The Bodhi Tree, co-founded by Deepti Natarajan Iyer, works with CSR projects, high-net-worth individuals, business entities, and students to assist them to give back in terms of cash, time, and expertise.
Deepti joined Infosys as a software engineer at the age of 22. But she soon realised that her heart wasn’t in the traditional path. She longed to work with others and make a difference in people’s lives.
She aspired to work with others and make a difference in people’s lives.
“I quit my job and started my career as a corporate trainer. Along with my mother, I also ran a call centre and a career-readiness training centre. I felt I was headed in the right direction,” she tells HerStory.
At the NGO Enable India, she had the chance to instruct visually impaired people in English and soft skills. As a project manager, she now oversees employment, workplace improvements, and services for the blind. She moved on to the Head Held High Foundation to oversee fundraising, corporate volunteering, and collaborations after making a solid step in the social impact industry.
Her subsequent position was as director of CSR for the CIPLA Foundation in Bengaluru. Deepti and her co-founder and friend Shravan Shetty continued to discuss the shortcomings in the social sector throughout this period. Shravan has a wealth of knowledge in the social field.
“The funders are all on one side, the NGOs on the other, and the beneficiaries form the third side. The sector can be very disjointed, and we wanted to bring them all together under the same umbrella,” she tells Yourstory.
The Bodhi Tree, a philanthropic advisory and capacity-building organization, was born as a result in December 2021. It works with Programs and initiatives, wealthy people, businesses, and students to support their efforts to donate time, money, and talents. In essence, it is a communal experience that is advantageous to everyone.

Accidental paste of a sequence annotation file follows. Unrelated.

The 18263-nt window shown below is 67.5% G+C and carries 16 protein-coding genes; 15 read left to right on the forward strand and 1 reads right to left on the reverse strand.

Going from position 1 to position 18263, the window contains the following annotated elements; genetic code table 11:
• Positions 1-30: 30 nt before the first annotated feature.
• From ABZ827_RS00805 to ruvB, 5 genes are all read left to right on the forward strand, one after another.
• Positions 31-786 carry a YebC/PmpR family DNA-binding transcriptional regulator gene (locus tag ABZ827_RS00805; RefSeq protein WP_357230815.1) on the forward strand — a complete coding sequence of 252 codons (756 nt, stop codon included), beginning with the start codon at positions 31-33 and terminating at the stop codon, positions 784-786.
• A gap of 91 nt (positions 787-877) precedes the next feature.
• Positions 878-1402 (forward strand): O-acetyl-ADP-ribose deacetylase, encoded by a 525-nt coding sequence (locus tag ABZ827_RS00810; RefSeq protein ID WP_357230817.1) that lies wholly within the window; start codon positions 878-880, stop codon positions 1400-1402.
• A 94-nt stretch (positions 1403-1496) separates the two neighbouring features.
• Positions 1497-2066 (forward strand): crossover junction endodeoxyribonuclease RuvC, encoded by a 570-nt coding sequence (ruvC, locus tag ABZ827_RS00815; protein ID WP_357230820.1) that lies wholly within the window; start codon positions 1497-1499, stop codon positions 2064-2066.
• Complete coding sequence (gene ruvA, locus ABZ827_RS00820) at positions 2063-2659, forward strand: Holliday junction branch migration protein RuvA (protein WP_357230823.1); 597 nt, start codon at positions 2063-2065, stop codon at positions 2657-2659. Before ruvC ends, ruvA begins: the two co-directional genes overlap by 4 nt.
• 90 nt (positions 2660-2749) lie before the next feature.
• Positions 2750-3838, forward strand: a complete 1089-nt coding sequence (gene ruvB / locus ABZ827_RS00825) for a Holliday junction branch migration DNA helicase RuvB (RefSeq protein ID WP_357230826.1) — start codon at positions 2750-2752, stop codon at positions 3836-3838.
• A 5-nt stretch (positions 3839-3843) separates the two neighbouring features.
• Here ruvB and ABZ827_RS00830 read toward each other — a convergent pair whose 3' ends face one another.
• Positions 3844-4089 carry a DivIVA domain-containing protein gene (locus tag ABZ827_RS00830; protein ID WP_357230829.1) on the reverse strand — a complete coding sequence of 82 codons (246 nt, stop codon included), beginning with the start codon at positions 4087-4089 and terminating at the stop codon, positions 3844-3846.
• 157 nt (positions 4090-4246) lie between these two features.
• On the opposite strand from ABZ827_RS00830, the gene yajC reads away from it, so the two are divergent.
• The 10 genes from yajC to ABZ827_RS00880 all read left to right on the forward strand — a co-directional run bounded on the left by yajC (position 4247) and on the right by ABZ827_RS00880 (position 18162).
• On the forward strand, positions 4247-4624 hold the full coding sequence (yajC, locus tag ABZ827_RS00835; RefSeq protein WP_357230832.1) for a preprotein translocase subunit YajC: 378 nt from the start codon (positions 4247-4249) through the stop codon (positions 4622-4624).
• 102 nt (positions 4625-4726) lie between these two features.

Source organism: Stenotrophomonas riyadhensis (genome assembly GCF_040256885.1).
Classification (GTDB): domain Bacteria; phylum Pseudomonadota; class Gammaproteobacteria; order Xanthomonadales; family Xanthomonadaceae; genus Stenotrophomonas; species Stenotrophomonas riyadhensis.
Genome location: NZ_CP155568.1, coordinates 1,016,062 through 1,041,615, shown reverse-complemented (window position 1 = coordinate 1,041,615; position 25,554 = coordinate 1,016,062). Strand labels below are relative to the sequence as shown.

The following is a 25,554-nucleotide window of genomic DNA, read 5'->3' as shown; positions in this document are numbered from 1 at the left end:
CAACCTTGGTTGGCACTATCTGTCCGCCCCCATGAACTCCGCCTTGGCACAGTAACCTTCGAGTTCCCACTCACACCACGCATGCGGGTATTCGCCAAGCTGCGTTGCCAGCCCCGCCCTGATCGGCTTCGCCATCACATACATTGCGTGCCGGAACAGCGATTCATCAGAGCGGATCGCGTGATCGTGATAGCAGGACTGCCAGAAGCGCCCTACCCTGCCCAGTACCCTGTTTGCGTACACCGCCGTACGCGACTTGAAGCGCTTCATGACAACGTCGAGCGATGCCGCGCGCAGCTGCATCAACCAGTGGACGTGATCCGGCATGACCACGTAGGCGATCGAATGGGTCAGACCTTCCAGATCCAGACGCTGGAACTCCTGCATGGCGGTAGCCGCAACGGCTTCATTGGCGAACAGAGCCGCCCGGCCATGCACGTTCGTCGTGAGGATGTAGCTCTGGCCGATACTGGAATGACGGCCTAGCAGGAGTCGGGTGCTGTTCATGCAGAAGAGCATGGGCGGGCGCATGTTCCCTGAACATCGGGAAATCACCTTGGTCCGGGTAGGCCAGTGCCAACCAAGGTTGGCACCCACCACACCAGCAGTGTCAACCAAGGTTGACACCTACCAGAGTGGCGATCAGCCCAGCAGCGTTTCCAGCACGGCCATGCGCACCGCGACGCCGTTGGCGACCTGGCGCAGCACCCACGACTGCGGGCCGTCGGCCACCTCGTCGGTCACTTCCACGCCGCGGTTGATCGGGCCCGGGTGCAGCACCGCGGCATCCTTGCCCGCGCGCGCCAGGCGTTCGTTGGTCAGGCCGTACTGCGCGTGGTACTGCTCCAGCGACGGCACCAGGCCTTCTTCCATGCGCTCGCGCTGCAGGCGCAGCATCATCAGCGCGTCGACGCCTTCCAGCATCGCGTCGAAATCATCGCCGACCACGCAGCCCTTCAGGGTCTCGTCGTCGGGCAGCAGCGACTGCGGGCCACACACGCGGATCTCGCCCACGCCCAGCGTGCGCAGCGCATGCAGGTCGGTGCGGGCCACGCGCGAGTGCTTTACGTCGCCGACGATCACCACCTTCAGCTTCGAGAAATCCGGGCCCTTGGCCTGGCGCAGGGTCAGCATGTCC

The HELPS Collective, which focuses on children’s health, education, lifestyle, and security, is operated by the Bodhi Tree.
She makes the point that while each NGO may have a distinct focus—such as science education, livelihood training, or health—a child needs all of these.
She tells Yourstory that during her earlier employment in the social sector, she became aware of the fact that while certain schools benefited from health initiatives, nothing was being done to advance education. The opposite was also true—a tonne of scientific kits were donated, but little effort was made huge comprehend child starvation or children dropping out of school due to a lack of clean restrooms.
The Bodhi Tree maintains “the child in the centre and builds a framework around her needs” as part of this endeavour.
The foundation then recruits various partners for the HELPS initiative and makes sure it has the necessary funding to move forward. In Tamil Nadu, Karnataka, and Maharashtra, The Bodhi Tree works with children from slums, public schools, low-income families, shelter homes, and people with disabilities. According to Deepti, it’s critical to recognize various demands.
She explains to Yourstory, “A child with disabilities faces a distinct set of challenges than children from low-income families or children living in shelters. We present the donors with these various demands and inform them of how they might support various programs for various sections while always keeping the child at the forefront.”
It collaborates with the Mewar Collective, an NGO in Rajasthan that employs local women to create sanitary pads made of banana fibre. Additionally, it has teamed up with Deskit to offer foldable study desks to students who lack study tables in their homes or schools.
The Bodhi Tree has started financial literacy programs for women in the slums of Chennai’s outskirts, Perumbakkam and Kannagi Nagar.
“Around 25,000 families were moved by the government from the city to the suburbs causing a displacement. Twenty-five to 50 km away from the city, these places provided little scope for employment. The women, however, were enterprising and took up jobs in nearby IT parks, or as house help. However, they requested us to help them manage their finances,” Deepti tells Yourstory.
The Bodhi Tree established a comprehensive financial literacy program in collaboration with The Freedom Foundation that allowed these women to join the Sukanya Samriddhi, obtained PAN and Aadhaar cards for them, and provided them with guidance and advice on making small investments.
The organization’s day-to-day operations follow a not-for-profit business model, but it’s LLP setup charges for programmes planned for students or corporate personnel.
By assisting people in aligning with initiatives or issues they are enthusiastic about, CSR funds and HNIs provide funding.
Deepti considers the siloed nature of the NGO sector to be a significant obstacle. Partnerships, she continues, can alter the situation.